In recent years, multiple criteria decision analysis (MCDA) has emerged as a likely alternative to address the current shortcomings of Health Technology Assessment (HTA) based on economic evaluation [1924]. One of the conclusions of a recent review of MCDA approaches adopted in healthcare was that decision makers display a positive attitude towards its potential to improve decision making [25]. Conceptually, there are three main reasons why MCDA could provide a useful alternative to economic evaluation-based HTA processes. The first relates to the inclusion of a comprehensive list of value dimensions in an explicit manner, beyond what economic evaluation methods currently capture. This enables value assessment to be conducted in an encompassing manner and, in principle, addresses a key limitation of economic evaluation. The second relates to the assignment of quantitative weights across the different evaluation criteria. In doing so, the relative importance of various value dimensions is explicitly incorporated, improving the transparency of the preference-elicitation process. The third is stakeholder participation and the possibility to include all relevant stakeholders in the value-assessment process. This is both insightful—enabling stakeholder views to be heard in a dynamic environment, where all inputs are considered prior to making decisions about coverage—and politically correct, increasing the legitimacy of decision processes, as all stakeholder views are accounted for in an open and transparent way.

Despite the above, the methodological details of MCDA implementation in the context of healthcare decision making have not been sufficiently discussed, and there is no adequate guidance on how MCDA should be conducted in HTA, particularly in relation to which criteria to incorporate and how.

In this paper, we outline a methodological process for the development of a robust MCDA framework and debate its implementation in the context of HTA. In doing so, we provide a broad classification of MCDA methods while also accounting for and building on the classifications proposed in the literature [2632]. We then focus on value-based methods, specifically MAVT methods, and argue in favour of using these because of their comprehensive nature. Further, we argue that several key principles need to be fulfilled in order for any MCDA framework to be methodologically sound and for the results produced to be robust and policy relevant. These principles apply to the MCDA main phases and stages as well as to the properties that the selected criteria and attributes need to satisfy, while establishing their relevance in the context of HTA and value-based assessment (VBA). We discuss these principles and their implications in the context of HTA by drawing on concrete examples. Finally, we discuss a number of practical issues relating to the use of MCDA in HTA and provide a link to policy making.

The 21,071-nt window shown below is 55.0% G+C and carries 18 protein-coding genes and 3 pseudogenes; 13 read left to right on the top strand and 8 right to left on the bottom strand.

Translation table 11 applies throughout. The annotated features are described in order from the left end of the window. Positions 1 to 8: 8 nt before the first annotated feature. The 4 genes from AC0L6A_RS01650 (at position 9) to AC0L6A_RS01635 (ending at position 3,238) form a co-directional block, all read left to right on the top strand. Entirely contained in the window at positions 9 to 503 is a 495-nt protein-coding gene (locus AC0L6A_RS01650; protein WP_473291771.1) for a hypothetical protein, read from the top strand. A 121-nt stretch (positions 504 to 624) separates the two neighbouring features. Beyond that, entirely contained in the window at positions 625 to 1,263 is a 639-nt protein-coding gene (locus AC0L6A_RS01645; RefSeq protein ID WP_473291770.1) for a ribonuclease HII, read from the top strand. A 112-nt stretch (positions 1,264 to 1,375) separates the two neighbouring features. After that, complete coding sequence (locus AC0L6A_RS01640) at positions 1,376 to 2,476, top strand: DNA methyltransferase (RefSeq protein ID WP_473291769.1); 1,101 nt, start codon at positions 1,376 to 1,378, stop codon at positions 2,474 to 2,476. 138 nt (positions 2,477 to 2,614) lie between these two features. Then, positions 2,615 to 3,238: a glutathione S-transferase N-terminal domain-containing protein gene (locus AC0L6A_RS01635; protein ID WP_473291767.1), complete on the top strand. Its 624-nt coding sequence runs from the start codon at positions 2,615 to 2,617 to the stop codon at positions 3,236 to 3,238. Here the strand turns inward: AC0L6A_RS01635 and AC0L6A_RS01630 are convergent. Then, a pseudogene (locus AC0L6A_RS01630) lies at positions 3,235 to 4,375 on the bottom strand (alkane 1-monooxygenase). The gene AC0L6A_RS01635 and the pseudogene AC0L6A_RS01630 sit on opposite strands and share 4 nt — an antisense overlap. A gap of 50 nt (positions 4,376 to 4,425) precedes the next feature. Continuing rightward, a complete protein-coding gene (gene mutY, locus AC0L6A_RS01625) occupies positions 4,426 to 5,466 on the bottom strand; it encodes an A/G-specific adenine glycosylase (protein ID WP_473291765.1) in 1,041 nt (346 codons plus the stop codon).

2 A Methodological Framework Applying MCDA Principles in HTA and Value Assessment of Medical Technologies

2.1 MCDA in the Context of Multi-Attribute Value Theory

MCDA is both an approach and a group of techniques aiming to aid decision making by laying out the problem, objectives and available options in a clear and transparent way. Different MCDA methods exist, with variable degrees of complexity making use of different analytic models. These methods can be broadly categorised by ‘school of thought’, notably (1) value-measurement methods, including (multi-attribute) value theory and utility theory methods, (2) ‘satisficing’ and aspiration level methods, (3) outranking methods, and (4) fuzzy and rough sets methods [2629]. However, no universal categorisation of MCDA methods exists, and others have proposed groupings that differ from the above [3032]. Each MCDA method has its own advantages and disadvantages. The choice of method is informed by the type of problem to be addressed, the type of judgements required, the set of axioms employed to support decision making, and the kind of responses needed. Some methods address choice problems, while others address ranking problems or classification and sorting problems.